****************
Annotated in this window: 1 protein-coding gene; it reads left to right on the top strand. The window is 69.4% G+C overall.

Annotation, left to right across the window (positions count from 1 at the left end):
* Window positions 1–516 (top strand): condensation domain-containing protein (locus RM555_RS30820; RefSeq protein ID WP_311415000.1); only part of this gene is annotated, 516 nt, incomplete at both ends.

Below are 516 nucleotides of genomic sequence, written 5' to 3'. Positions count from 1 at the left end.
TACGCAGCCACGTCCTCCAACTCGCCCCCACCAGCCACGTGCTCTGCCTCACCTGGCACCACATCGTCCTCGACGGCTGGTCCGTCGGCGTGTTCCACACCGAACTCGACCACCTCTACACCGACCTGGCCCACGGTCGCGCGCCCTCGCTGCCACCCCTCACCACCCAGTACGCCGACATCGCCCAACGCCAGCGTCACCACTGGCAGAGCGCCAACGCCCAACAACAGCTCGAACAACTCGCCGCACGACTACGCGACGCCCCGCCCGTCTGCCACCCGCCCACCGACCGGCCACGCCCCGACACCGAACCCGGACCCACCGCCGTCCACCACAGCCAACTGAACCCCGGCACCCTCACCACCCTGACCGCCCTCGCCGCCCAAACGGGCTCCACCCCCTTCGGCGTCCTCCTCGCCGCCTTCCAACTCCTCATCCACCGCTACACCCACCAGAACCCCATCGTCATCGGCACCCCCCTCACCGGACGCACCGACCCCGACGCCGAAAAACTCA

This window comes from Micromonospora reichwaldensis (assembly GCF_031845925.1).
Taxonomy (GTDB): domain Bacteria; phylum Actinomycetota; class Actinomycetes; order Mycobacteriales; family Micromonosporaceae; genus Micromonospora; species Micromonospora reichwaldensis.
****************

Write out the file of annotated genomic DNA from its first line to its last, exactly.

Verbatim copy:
Annotated in this window: 1 protein-coding gene; it reads left to right on the top strand. The window is 69.4% G+C overall.

Annotation, left to right across the window (positions count from 1 at the left end):
* Window positions 1–516 (top strand): condensation domain-containing protein (locus RM555_RS30820; RefSeq protein ID WP_311415000.1); only part of this gene is annotated, 516 nt, incomplete at both ends.

Below are 516 nucleotides of genomic sequence, written 5' to 3'. Positions count from 1 at the left end.
TACGCAGCCACGTCCTCCAACTCGCCCCCACCAGCCACGTGCTCTGCCTCACCTGGCACCACATCGTCCTCGACGGCTGGTCCGTCGGCGTGTTCCACACCGAACTCGACCACCTCTACACCGACCTGGCCCACGGTCGCGCGCCCTCGCTGCCACCCCTCACCACCCAGTACGCCGACATCGCCCAACGCCAGCGTCACCACTGGCAGAGCGCCAACGCCCAACAACAGCTCGAACAACTCGCCGCACGACTACGCGACGCCCCGCCCGTCTGCCACCCGCCCACCGACCGGCCACGCCCCGACACCGAACCCGGACCCACCGCCGTCCACCACAGCCAACTGAACCCCGGCACCCTCACCACCCTGACCGCCCTCGCCGCCCAAACGGGCTCCACCCCCTTCGGCGTCCTCCTCGCCGCCTTCCAACTCCTCATCCACCGCTACACCCACCAGAACCCCATCGTCATCGGCACCCCCCTCACCGGACGCACCGACCCCGACGCCGAAAAACTCA

This window comes from Micromonospora reichwaldensis (assembly GCF_031845925.1).
Taxonomy (GTDB): domain Bacteria; phylum Actinomycetota; class Actinomycetes; order Mycobacteriales; family Micromonosporaceae; genus Micromonospora; species Micromonospora reichwaldensis.